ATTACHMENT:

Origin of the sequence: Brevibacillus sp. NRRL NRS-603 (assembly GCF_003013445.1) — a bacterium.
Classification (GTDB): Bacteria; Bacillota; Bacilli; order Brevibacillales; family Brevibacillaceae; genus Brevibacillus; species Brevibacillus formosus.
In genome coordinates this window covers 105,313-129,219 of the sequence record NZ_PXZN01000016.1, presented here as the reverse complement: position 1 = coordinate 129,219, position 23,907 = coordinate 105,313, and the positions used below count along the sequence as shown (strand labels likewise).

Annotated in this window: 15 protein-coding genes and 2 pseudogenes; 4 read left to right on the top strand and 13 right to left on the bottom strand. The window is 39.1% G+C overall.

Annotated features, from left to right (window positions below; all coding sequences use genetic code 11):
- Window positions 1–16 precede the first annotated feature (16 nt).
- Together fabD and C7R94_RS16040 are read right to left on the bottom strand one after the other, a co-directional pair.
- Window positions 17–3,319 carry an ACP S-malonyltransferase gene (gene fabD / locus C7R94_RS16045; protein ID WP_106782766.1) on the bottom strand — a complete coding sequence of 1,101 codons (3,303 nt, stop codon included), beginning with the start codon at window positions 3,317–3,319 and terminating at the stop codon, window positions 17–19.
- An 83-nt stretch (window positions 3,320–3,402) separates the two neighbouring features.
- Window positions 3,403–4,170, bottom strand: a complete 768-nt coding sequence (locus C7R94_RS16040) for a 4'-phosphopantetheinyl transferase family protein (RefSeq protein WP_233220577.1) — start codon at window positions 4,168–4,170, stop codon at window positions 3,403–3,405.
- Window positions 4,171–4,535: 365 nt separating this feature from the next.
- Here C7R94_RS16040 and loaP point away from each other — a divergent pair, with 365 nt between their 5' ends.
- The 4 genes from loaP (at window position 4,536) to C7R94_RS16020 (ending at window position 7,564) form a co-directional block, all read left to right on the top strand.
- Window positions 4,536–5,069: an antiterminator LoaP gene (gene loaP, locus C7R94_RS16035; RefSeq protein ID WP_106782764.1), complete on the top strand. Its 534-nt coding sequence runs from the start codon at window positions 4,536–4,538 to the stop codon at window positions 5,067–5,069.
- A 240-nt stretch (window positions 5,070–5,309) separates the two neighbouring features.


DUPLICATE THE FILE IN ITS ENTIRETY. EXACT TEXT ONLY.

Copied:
Origin of the sequence: Brevibacillus sp. NRRL NRS-603 (assembly GCF_003013445.1) — a bacterium.
Classification (GTDB): Bacteria; Bacillota; Bacilli; order Brevibacillales; family Brevibacillaceae; genus Brevibacillus; species Brevibacillus formosus.
In genome coordinates this window covers 105,313-129,219 of the sequence record NZ_PXZN01000016.1, presented here as the reverse complement: position 1 = coordinate 129,219, position 23,907 = coordinate 105,313, and the positions used below count along the sequence as shown (strand labels likewise).

Annotated in this window: 15 protein-coding genes and 2 pseudogenes; 4 read left to right on the top strand and 13 right to left on the bottom strand. The window is 39.1% G+C overall.

Annotated features, from left to right (window positions below; all coding sequences use genetic code 11):
- Window positions 1–16 precede the first annotated feature (16 nt).
- Together fabD and C7R94_RS16040 are read right to left on the bottom strand one after the other, a co-directional pair.
- Window positions 17–3,319 carry an ACP S-malonyltransferase gene (gene fabD / locus C7R94_RS16045; protein ID WP_106782766.1) on the bottom strand — a complete coding sequence of 1,101 codons (3,303 nt, stop codon included), beginning with the start codon at window positions 3,317–3,319 and terminating at the stop codon, window positions 17–19.
- An 83-nt stretch (window positions 3,320–3,402) separates the two neighbouring features.
- Window positions 3,403–4,170, bottom strand: a complete 768-nt coding sequence (locus C7R94_RS16040) for a 4'-phosphopantetheinyl transferase family protein (RefSeq protein WP_233220577.1) — start codon at window positions 4,168–4,170, stop codon at window positions 3,403–3,405.
- Window positions 4,171–4,535: 365 nt separating this feature from the next.
- Here C7R94_RS16040 and loaP point away from each other — a divergent pair, with 365 nt between their 5' ends.
- The 4 genes from loaP (at window position 4,536) to C7R94_RS16020 (ending at window position 7,564) form a co-directional block, all read left to right on the top strand.
- Window positions 4,536–5,069: an antiterminator LoaP gene (gene loaP, locus C7R94_RS16035; RefSeq protein ID WP_106782764.1), complete on the top strand. Its 534-nt coding sequence runs from the start codon at window positions 4,536–4,538 to the stop codon at window positions 5,067–5,069.
- A 240-nt stretch (window positions 5,070–5,309) separates the two neighbouring features.